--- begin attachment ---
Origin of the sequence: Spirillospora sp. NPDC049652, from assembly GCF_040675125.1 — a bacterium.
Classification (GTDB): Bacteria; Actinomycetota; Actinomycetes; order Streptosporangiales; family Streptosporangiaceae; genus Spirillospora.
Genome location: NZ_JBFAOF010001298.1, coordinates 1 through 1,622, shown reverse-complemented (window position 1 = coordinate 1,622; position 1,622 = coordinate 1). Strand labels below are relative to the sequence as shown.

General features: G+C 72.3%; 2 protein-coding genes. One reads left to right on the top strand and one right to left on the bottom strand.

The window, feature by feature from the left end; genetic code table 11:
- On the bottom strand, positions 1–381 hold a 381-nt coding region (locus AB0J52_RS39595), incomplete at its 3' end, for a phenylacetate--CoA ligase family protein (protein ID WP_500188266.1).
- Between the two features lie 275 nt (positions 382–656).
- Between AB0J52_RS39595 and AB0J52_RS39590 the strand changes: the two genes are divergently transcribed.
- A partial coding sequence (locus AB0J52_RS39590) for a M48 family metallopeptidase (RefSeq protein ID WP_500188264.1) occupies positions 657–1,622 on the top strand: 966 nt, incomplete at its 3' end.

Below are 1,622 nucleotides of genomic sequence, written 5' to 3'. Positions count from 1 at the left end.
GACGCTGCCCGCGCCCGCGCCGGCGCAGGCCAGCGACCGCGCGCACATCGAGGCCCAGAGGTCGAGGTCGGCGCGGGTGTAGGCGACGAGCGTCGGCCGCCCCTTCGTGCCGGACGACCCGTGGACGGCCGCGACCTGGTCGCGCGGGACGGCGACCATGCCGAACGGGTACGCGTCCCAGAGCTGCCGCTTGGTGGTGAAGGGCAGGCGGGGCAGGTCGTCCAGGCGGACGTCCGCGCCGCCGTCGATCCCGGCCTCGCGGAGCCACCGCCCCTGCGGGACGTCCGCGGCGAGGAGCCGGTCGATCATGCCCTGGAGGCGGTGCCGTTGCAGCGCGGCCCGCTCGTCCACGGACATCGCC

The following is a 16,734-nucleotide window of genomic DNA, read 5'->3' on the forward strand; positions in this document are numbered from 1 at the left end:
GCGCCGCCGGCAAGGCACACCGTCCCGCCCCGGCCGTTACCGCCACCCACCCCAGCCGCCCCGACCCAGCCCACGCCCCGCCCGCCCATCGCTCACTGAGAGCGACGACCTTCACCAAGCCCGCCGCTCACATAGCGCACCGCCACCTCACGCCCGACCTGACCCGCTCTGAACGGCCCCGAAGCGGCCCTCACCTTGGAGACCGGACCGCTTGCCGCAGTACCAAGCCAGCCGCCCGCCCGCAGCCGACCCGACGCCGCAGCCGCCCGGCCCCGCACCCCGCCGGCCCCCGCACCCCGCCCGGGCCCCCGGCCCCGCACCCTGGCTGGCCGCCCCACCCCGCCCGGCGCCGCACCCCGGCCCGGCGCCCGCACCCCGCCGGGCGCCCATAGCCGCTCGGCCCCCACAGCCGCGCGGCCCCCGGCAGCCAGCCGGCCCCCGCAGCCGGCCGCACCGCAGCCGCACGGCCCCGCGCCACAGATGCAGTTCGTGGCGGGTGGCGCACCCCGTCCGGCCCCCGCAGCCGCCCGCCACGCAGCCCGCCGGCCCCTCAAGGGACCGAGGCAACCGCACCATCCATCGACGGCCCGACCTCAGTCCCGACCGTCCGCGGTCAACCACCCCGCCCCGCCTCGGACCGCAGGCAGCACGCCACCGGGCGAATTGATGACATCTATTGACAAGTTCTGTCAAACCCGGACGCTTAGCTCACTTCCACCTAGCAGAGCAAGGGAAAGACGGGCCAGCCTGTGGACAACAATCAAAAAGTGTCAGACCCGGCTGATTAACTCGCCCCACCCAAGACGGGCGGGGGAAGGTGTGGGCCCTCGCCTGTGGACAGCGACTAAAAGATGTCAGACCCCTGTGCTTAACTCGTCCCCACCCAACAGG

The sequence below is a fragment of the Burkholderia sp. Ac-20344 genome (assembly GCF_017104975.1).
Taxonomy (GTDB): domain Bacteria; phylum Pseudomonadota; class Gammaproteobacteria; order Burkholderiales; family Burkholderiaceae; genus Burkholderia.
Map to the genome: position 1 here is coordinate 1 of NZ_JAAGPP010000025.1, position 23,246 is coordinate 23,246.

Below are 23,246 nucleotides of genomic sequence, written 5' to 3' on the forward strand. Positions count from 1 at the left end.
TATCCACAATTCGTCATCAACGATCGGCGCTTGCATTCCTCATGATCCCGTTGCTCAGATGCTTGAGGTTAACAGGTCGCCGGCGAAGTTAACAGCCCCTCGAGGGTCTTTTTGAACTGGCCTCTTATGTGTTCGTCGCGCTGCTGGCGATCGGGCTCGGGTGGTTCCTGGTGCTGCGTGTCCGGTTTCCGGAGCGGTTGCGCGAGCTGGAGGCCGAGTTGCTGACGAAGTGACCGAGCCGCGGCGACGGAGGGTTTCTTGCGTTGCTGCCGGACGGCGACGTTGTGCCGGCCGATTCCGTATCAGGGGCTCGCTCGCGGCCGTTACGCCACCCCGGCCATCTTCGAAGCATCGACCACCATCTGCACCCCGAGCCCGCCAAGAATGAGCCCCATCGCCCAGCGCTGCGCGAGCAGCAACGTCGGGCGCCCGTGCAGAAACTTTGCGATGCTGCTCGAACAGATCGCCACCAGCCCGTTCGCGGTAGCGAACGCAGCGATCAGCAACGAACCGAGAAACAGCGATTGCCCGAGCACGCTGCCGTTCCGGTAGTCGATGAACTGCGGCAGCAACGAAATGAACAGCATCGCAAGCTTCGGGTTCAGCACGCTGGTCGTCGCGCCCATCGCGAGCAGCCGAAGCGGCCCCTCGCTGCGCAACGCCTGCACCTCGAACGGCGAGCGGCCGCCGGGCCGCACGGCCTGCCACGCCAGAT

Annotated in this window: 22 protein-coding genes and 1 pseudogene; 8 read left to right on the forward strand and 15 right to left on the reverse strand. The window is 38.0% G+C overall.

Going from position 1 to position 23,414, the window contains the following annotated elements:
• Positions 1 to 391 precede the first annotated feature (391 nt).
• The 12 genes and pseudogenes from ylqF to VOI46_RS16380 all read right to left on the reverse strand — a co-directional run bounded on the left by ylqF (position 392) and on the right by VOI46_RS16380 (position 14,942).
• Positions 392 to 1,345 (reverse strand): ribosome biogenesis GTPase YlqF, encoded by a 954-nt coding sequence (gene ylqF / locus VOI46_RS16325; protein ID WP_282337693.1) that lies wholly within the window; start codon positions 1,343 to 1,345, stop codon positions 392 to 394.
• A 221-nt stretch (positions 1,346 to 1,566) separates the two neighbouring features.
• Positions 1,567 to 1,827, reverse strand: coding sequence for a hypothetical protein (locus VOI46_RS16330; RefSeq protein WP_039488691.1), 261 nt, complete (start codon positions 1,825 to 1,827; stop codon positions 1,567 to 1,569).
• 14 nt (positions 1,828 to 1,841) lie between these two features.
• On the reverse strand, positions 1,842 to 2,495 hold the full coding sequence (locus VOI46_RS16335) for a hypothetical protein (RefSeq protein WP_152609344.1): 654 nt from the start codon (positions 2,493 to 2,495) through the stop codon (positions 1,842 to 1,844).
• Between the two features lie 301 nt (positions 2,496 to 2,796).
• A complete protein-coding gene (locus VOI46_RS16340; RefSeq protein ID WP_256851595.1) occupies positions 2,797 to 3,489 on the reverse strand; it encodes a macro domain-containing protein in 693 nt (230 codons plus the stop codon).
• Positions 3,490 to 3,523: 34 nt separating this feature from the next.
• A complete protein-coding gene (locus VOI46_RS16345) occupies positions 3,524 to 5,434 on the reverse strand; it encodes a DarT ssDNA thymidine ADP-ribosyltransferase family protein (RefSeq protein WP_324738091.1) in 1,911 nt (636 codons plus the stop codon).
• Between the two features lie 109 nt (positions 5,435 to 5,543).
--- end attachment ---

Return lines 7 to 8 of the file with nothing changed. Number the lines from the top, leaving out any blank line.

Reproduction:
- Between the two features lie 275 nt (positions 382–656).
- Between AB0J52_RS39595 and AB0J52_RS39590 the strand changes: the two genes are divergently transcribed.